This afternoon, I took a break from filling out business forms and reviewing supplier diversity certification processes. This afternoon I completed a free, on-line character strengths assessment – the VIA Survey. The VIA Survey is from the VIA® Institute on Character (where VIA stands for Values in Action).
After nearly 30-minutes of self-identifying how I relate to various statements (see VIA Survey Sample(.pdf)), not only are my top five character strengths provided but also the ranking of the full 24 character strengths, which are part of six classifications or virtues:
- Wisdom and Knowledge – Cognitive strengths that entail the acquisition and use of knowledge
- Courage – Emotional strengths that involve the exercise of will to accomplish goals in the face of opposition, external or internal
- Humanity – Interpersonal strengths that involve tending and befriending others
- Justice – Civic strengths that underlie healthy community life
- Temperance – Strengths that protect against excess
Transcendence – Strengths that forge connections to the larger universe and provide meaning
Results of VIA Survey, My Character Strengths
After taking the survey, a .pdf of the rank order of the 24 character strengths is reported. Of my top five strengths, four are part of the virtue of Wisdom and Knowledge (i.e., creativity, love of learning, curiosity, perspective) and the fifth is part of the virtue of Courage (i.e., honesty).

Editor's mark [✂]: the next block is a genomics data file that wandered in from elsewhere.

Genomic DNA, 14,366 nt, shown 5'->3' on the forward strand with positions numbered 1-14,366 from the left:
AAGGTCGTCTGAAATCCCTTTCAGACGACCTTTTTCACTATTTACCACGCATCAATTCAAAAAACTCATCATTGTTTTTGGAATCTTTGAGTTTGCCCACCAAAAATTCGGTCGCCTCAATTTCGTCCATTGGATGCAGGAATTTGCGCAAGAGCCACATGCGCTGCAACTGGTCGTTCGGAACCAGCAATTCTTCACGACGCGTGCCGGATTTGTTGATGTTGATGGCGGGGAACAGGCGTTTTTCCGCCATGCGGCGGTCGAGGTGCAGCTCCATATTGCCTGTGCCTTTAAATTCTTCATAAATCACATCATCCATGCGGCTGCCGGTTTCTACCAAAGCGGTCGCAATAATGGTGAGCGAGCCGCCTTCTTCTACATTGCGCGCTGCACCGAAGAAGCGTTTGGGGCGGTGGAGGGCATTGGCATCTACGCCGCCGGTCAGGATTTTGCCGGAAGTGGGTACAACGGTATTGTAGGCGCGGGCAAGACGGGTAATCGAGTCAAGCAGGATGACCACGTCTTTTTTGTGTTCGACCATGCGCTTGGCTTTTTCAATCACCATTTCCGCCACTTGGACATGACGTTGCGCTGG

More description about each strength – Creativity, Love of Learning, Honesty, Curiosity, Perspective – is included at the site, along with key concepts and suggested exercises for how to boost a given strength.
While I have a love/hate relationship with different types of assessments, I have had my share of them (e.g., Myers-Briggs, DISC, etc.), especially when I worked in a traditional workspace. Earlier in the year, I completed StrengthFinders 2.0.
Out of curiosity, I found a Psychology Today blog post that compared VIA Survey and StrengthFinders, with the following as a main difference (in my opinion) –
“The VIA Surveys and character strengths interventions are peer-reviewed, whereas StrengthsFinder is not. This means the VIA work has withstood the criticisms and challenges of science and has benefitted from the observations of many researchers around the world. The StrengthsFinder work is only studied by Gallup-employed scientists. As StrengthsFinder is promoted by a for-profit organization, Gallup does not reveal trade secrets and various scientific data. The VIA Survey publishes its data, research, and emerging practices on its site, and researchers studying the VIA Survey publish their findings in scientific journals.”
Interesting. Very interesting.
As I quickly poked around the site, this caught my eye in the drop down section “What is Character?” –
In the early 2000s, scientists began to bring character to the laboratory to study it. A 3-year project involving 55 distinguished scientists devoted to studying character traits throughout time was launched. This resulted in the VIA Classification of character strengths and virtues (Peterson & Seligman, 2004), a classification of positive traits in human beings. Since then, hundreds of peer-reviewed articles have been published across many cultures. One of the key findings about character is that each human being has a constellation of character traits (character strengths) that make him or her distinct or unique. Character strengths cannot be boiled down to one trait or a handful of traits; in addition character strengths are idiosyncratic and expressed in degrees and combinations based on the context one is in. Said in another way: character is plural.
Read a newly published article, Through the Lens of Strength: A Framework For Educating the Heart, describing a practical “descriptive” approach (involving exploration) to working with character strengths that offers a paradigm shift to the popular, prescriptive approach (involving instilling specific traits) mentioned earlier.